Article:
Allowed to undef EOF?

Discussion in 'C Programming' started by Old Wolf, Apr 5, 2007.

  1. Old Wolf

    Old Wolf Guest

    Is this program alright?

    #include <stdio.h>
    #undef EOF

    int EOF(void) { return 0; }
    int main(void) { return EOF(); }
    Old Wolf, Apr 5, 2007
    #1
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  2. "Old Wolf" <> writes:
    > Is this program alright?
    >
    > #include <stdio.h>
    > #undef EOF
    >
    > int EOF(void) { return 0; }
    > int main(void) { return EOF(); }


    Certainly not. It hurts my brain. Hurting my brain is not all right.

    But to answer the question you *meant* to ask, I don't think C99 7.1.3
    "Reserved identifiers" either forbid this or makes it undefined
    behavior.

    It does say:

    Each macro name in any of the following subclauses (including the
    future library directions) is reserved for use as specified if any
    of its associated headers is included; unless explicitly stated
    otherwise (see 7.1.4).

    The "explicitly stated otherwise" clause doesn't apply to EOF.
    I'm not 100% sure what "reserved for use as specified" means.

    --
    Keith Thompson (The_Other_Keith) <http://www.ghoti.net/~kst>
    San Diego Supercomputer Center <*> <http://users.sdsc.edu/~kst>
    "We must do something. This is something. Therefore, we must do this."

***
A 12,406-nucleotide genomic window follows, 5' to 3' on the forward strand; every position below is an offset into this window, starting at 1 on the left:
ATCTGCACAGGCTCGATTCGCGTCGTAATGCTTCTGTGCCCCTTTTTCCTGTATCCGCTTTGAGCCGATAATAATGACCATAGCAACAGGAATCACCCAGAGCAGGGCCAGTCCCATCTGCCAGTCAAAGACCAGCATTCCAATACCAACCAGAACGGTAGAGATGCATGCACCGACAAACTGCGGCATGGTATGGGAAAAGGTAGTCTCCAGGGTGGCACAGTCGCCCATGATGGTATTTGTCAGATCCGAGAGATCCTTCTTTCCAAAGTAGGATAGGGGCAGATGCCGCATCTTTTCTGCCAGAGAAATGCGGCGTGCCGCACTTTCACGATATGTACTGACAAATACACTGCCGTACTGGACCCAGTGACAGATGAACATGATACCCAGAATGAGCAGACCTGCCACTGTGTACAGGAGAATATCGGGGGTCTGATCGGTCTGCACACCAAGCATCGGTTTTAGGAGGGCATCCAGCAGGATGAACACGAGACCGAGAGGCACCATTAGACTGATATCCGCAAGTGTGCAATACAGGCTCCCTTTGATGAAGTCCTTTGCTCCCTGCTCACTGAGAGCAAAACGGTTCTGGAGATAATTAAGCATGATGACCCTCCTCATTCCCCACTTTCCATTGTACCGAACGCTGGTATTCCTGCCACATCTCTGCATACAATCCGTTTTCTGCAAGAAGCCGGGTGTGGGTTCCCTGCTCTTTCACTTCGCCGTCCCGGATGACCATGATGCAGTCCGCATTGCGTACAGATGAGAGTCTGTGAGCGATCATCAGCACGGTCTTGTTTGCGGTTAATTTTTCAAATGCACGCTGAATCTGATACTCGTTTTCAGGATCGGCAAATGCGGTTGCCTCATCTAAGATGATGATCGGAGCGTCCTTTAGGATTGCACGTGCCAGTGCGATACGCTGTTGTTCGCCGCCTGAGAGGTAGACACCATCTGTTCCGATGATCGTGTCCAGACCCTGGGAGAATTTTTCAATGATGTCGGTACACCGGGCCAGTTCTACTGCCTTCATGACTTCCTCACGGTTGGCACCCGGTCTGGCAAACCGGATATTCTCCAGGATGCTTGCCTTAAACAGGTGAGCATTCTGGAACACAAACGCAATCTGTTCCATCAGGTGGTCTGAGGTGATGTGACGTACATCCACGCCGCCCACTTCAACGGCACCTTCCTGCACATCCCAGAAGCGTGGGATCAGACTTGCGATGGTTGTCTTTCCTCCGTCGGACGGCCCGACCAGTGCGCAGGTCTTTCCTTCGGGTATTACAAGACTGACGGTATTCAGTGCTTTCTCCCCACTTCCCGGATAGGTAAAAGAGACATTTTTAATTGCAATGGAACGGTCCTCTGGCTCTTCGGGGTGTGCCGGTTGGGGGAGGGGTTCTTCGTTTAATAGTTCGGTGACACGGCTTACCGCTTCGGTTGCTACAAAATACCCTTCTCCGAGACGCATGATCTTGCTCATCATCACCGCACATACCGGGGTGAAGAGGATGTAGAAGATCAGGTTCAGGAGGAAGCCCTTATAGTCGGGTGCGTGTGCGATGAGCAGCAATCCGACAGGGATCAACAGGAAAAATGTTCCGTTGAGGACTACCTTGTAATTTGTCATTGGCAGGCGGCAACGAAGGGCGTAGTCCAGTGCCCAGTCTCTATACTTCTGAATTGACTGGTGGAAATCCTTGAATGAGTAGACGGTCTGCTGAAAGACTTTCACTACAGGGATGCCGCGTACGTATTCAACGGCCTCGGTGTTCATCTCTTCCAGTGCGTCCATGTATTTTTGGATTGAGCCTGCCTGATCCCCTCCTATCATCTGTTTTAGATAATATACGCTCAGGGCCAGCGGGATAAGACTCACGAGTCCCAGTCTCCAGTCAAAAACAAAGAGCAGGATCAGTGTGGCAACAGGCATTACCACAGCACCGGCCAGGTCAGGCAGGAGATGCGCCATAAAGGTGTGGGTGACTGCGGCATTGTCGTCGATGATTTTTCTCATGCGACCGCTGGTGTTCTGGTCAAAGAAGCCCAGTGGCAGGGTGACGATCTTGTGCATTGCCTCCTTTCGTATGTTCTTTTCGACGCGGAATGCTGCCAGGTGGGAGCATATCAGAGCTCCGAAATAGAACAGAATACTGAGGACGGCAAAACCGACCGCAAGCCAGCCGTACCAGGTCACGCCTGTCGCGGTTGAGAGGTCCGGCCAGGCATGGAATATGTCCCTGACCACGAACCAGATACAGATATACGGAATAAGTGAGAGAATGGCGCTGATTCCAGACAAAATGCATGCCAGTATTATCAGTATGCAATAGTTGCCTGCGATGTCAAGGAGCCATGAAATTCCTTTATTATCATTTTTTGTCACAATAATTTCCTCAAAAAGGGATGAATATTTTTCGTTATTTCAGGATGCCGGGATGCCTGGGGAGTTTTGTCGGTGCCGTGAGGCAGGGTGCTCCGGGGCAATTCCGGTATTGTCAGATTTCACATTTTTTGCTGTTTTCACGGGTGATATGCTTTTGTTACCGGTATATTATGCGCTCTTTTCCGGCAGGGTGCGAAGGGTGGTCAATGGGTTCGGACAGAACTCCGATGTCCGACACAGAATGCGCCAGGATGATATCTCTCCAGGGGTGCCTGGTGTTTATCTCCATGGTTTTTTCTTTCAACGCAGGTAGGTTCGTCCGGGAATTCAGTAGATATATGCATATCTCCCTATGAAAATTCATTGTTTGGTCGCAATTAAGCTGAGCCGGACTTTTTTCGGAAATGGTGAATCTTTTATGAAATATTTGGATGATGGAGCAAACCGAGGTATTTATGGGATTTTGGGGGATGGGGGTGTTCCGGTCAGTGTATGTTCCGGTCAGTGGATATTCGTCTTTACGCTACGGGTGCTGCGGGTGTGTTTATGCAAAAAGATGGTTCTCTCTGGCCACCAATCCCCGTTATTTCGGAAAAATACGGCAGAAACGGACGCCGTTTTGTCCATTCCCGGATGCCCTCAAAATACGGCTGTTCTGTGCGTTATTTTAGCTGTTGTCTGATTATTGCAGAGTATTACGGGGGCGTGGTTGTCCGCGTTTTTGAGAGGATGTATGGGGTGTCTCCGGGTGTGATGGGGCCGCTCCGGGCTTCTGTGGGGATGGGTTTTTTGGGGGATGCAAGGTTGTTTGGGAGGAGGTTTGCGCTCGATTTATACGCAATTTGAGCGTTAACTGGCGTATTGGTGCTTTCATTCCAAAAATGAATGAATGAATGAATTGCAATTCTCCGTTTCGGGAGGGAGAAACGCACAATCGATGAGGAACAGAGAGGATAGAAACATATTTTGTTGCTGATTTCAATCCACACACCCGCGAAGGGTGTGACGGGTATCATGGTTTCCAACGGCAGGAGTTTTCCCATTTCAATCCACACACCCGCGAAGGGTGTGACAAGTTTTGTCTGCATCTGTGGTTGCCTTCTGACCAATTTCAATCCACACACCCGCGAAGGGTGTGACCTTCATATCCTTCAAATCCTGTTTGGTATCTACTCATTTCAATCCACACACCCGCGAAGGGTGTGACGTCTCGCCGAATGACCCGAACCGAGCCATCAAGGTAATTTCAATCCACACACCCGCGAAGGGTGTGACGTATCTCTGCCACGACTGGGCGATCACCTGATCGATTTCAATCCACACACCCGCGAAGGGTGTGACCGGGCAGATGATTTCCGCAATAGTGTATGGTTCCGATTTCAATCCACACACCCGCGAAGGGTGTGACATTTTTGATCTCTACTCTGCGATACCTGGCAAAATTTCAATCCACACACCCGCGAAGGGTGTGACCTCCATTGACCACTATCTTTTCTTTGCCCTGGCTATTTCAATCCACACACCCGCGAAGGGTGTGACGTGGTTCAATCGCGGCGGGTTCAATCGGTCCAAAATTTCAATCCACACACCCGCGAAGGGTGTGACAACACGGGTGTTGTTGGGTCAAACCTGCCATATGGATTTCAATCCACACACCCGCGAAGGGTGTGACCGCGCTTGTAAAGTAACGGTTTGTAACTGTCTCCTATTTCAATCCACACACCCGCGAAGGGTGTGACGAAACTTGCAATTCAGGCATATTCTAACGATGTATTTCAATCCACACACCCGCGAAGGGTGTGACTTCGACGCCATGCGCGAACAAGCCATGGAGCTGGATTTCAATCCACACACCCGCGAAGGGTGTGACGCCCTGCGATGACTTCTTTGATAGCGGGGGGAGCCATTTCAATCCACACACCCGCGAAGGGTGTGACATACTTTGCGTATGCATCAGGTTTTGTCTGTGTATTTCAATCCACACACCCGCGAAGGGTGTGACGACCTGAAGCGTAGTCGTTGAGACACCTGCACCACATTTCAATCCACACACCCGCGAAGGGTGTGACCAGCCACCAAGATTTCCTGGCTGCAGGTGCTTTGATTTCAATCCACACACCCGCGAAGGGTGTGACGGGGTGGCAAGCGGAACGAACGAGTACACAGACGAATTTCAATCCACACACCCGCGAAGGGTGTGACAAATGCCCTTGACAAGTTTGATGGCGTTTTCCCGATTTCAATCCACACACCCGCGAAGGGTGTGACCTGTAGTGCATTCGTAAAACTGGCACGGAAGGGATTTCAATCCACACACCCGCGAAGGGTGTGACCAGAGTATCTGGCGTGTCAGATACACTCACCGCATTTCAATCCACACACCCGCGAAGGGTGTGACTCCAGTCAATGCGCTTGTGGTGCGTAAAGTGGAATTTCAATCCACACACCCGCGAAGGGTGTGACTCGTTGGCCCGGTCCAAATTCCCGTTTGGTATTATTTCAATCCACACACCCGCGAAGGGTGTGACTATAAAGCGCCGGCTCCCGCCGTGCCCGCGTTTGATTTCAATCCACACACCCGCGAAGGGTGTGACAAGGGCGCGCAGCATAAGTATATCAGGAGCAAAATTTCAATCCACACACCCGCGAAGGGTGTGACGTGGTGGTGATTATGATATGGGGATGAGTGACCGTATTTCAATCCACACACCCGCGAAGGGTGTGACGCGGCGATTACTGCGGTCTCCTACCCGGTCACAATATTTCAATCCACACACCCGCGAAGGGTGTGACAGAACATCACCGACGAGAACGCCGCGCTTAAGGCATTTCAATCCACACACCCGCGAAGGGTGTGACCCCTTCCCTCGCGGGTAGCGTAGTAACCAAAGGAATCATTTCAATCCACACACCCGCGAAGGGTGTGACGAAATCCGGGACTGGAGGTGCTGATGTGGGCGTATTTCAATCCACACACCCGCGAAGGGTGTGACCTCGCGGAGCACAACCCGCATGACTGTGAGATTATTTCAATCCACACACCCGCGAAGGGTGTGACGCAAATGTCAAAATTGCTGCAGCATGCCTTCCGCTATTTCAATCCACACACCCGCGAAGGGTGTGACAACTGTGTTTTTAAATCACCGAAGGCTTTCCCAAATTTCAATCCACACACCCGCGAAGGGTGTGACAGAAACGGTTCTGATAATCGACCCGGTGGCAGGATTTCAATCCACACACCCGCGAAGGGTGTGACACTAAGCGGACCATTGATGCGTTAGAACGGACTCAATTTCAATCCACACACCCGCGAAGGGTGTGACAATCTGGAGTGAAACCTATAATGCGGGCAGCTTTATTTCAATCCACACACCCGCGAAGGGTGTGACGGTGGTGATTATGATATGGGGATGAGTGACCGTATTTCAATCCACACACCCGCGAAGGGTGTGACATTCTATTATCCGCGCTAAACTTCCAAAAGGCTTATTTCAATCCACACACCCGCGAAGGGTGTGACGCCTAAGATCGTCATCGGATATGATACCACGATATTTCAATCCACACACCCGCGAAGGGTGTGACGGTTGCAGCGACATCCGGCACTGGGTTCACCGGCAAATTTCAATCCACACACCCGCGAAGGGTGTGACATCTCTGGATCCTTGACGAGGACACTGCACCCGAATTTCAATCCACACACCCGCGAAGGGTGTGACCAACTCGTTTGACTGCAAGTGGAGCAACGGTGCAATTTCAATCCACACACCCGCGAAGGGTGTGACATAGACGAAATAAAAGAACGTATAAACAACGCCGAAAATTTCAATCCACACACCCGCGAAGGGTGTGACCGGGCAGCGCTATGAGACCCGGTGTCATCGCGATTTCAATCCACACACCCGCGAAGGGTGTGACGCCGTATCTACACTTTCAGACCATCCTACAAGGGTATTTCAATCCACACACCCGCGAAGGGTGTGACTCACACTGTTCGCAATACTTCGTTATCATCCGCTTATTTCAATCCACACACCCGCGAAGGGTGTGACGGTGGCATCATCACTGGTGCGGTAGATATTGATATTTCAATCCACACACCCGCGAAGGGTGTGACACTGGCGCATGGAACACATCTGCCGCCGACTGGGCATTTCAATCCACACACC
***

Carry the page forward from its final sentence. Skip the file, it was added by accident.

-- Antony Jay and Jonathan Lynn, "Yes Minister"
    Keith Thompson, Apr 5, 2007
    #2
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  3. Old Wolf

    Eric Sosman Guest

    Keith Thompson wrote On 04/04/07 20:09,:
    > "Old Wolf" <> writes:
    >
    >>Is this program alright?
    >>
    >> #include <stdio.h>
    >> #undef EOF
    >>
    >> int EOF(void) { return 0; }
    >> int main(void) { return EOF(); }

    >
    >
    > Certainly not. It hurts my brain. Hurting my brain is not all right.
    >
    > But to answer the question you *meant* to ask, I don't think C99 7.1.3
    > "Reserved identifiers" either forbid this or makes it undefined
    > behavior.
    >
    > It does say:
    >
    > Each macro name in any of the following subclauses (including the
    > future library directions) is reserved for use as specified if any
    > of its associated headers is included; unless explicitly stated
    > otherwise (see 7.1.4).
    >
    > The "explicitly stated otherwise" clause doesn't apply to EOF.
    > I'm not 100% sure what "reserved for use as specified" means.


    I think it means "the program is not all right."
    It includes <stdio.h>, which defines the macro EOF, so
    EOF cannot be used as an identifier for anything else.
    No, not even if #undef'ed; the compiler is allowed to
    behave "magically" w.r.t. reserved identifiers.

    It is permissible to #undef a "masking macro" to
    ensure making a call to an actual library function (7.1.4/1).
    However, EOF is not such a macro, so I don't think #undef'ing
    it is permitted.

    ... and it makes my brain hurt too, Mister Gumby.

    --
    Eric Sosman, Apr 5, 2007
    #3
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